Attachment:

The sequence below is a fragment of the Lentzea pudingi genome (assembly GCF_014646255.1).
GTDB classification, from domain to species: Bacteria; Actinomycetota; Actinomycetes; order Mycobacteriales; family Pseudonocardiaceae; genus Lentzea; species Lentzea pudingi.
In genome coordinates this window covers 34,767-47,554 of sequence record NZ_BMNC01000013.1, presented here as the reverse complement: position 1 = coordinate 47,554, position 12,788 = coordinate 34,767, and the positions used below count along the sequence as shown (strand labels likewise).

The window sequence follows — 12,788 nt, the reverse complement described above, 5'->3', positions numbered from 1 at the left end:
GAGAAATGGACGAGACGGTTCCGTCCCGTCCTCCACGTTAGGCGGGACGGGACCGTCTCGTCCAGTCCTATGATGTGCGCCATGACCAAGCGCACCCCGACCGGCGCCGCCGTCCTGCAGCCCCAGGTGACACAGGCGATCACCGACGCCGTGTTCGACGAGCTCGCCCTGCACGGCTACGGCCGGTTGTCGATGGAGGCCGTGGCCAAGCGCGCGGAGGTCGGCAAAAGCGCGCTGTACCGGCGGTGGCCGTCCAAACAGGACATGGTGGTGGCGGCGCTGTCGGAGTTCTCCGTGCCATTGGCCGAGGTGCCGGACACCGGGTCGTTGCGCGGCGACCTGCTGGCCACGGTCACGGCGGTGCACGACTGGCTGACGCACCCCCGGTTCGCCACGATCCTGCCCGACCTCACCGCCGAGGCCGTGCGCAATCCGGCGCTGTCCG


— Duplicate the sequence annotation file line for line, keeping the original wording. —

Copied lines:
The sequence below is a fragment of the Lentzea pudingi genome (assembly GCF_014646255.1).
GTDB classification, from domain to species: Bacteria; Actinomycetota; Actinomycetes; order Mycobacteriales; family Pseudonocardiaceae; genus Lentzea; species Lentzea pudingi.
In genome coordinates this window covers 34,767-47,554 of sequence record NZ_BMNC01000013.1, presented here as the reverse complement: position 1 = coordinate 47,554, position 12,788 = coordinate 34,767, and the positions used below count along the sequence as shown (strand labels likewise).

The window sequence follows — 12,788 nt, the reverse complement described above, 5'->3', positions numbered from 1 at the left end:
GAGAAATGGACGAGACGGTTCCGTCCCGTCCTCCACGTTAGGCGGGACGGGACCGTCTCGTCCAGTCCTATGATGTGCGCCATGACCAAGCGCACCCCGACCGGCGCCGCCGTCCTGCAGCCCCAGGTGACACAGGCGATCACCGACGCCGTGTTCGACGAGCTCGCCCTGCACGGCTACGGCCGGTTGTCGATGGAGGCCGTGGCCAAGCGCGCGGAGGTCGGCAAAAGCGCGCTGTACCGGCGGTGGCCGTCCAAACAGGACATGGTGGTGGCGGCGCTGTCGGAGTTCTCCGTGCCATTGGCCGAGGTGCCGGACACCGGGTCGTTGCGCGGCGACCTGCTGGCCACGGTCACGGCGGTGCACGACTGGCTGACGCACCCCCGGTTCGCCACGATCCTGCCCGACCTCACCGCCGAGGCCGTGCGCAATCCGGCGCTGTCCG